A gradual but inevitable descent into cricket-based loathing and bile.

The 51allout Team of the Year

Posted on January 11, 2016 by in Opinion, Tests


There’s been a lot going on in the cricketing world over the last couple of months. What you may have missed is that around about the time Ravi Bopara was helping bowl a team out for 58 in the Bangladesh Premier League and then being part of a team bowled out for 59 in the Bangladesh Premier League, the ICC announced their team of the year. As you might expect, they pretty much just whacked a load of obvious names onto a bit of paper. And then picked a 12th man, in case this hypothetical team ever needed someone to bring them drinks.

We’ve watched literally some games of cricket last year and we’re pretty sure we can do better. So here goes: the 51allout team of 2015. Test team, anyway. You can’t expect us to remember enough ODIs to do one of those as well.

1. Adam Lyth

Was always facing an uphill battle since he doesn’t exactly fit the New England template, but still. A reasonable start against New Zealand followed by a truly dismal Ashes effort. Five games, nine innings, 115 runs at 12.77. An additional bonus point for being so bad he managed to ruin Gary Ballance as well.

And, my, what a template

And, my, what a template.

2. Rajenda Chandrika

Another vintage year for the West Indies. Amongst some pretty stiff competition, this bloke makes the final cut for our team. Six innings in Test cricket, half of which were ducks. He slightly ruined things by a performance in the Boxing Day Test which was at least vaguely near the realms of competence, but it’s a valiant effort regardless and earns him a spot at the top of our order.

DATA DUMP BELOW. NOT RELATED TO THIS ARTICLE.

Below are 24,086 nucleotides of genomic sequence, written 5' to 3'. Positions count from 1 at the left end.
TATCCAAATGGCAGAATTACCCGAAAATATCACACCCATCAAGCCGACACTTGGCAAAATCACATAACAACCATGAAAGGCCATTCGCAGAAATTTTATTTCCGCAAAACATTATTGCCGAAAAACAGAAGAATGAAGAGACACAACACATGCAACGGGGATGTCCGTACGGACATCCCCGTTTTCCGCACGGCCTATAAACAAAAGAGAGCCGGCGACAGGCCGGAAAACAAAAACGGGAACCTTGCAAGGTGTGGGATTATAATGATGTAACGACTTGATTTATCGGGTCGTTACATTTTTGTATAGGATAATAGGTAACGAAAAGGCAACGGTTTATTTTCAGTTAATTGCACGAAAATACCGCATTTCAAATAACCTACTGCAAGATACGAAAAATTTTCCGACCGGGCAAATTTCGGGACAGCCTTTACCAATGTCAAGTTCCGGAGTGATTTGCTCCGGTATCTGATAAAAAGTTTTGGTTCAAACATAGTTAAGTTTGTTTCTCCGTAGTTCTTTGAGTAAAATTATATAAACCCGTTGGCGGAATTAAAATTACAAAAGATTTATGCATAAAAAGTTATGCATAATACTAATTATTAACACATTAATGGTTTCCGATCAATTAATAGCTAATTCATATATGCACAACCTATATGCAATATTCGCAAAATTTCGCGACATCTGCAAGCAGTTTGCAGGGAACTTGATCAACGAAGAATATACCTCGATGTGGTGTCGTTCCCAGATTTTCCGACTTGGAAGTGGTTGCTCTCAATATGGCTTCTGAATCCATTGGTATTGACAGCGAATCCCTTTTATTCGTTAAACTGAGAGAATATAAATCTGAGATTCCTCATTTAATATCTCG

3. Shaun Marsh

Shaun’s proven as in he’s made some runs and contributions.

4. Faf du Plessis

When a 97 ball 10 is your best innings of a tour, that does not bode well. Maybe unfortunate to make the final XI ahead of many of his compatriots, many of whom we’re not entirely convinced are real people, but as good an example of South Africa’s absolutely shambolic performances in India as anyone. His full tour of India record reads: 0, 1, 0, 10, 30, 0, 10. If anything he’s unlucky not to be captain.

5. Michael Clarke (c)

On one hand: a bit sad. On the other: extremely funny. Have you ever wondered how well an old man would deal with having objects lobbed at his head? Not very, it turns out.

6. JP Duminy

Seven innings, 72 runs (35 of which were in one go) at an average of 10 in 2015. For a man who spontaneously combusts at the first sight of off spin, India was never going to end well.

7. Brad Haddin (wk)

The first casualty of Australia’s Ashes (well, second if we count Ryan Harris, but for the purposes of this we aren’t). A man whose entire career seemed to be built on playing well against England couldn’t even play well against England this year. Hit 11 boundaries in 2015, two fewer than Nick Compton – Nick Compton! – managed in Durban alone.

Hi guys, what's going on?

Hi guys, what’s going on?

8. Mitchell Johnson

His stats: not that bad. But, y’know: lol.

9. Mark Craig

As a general rule we like to be nice to New Zealanders (apart from Aussie Matt, who is unfortunately too Australian to be nice to anyone) and we didn’t want to include any here since they’ve had such a great year of blowing it whenever they got close to actually winning winning our hearts and minds. Most sides look for a spinner who can either a) take wickets or b) create pressure by keeping it tight. We’re a little suspicious that Mark Craig does neither of these things. Apart from against England, obviously.

10. Kemar Roach

In 2014, Kemar Roach took 28 wickets in six matches at an average of 20.71. Pretty good, right? If he could keep that up West Indies might be able to at least compete over the next couple of years. Fast forward 12 months and from seven matches in 2015 Roach managed… nine wickets. Nine. At an average of 80.44 and strike rate of 124. And yes of course four of those wickets came in one innings against England.

11. Suranga Lakmal

A career average of 49 and strike rate of 88 is, undoubtedly, a truly terrible record. Yet somehow Lakmal managed to get picked again and then fail to even live up to those hilariously low standards in 2015. Eight wickets at 56 and a strike rate of 104. And he opened the bowling in all eight innings he played. Which way’s the hall of fame?

12. Liam Plunkett

Fuck you James Whitaker, fuck you.


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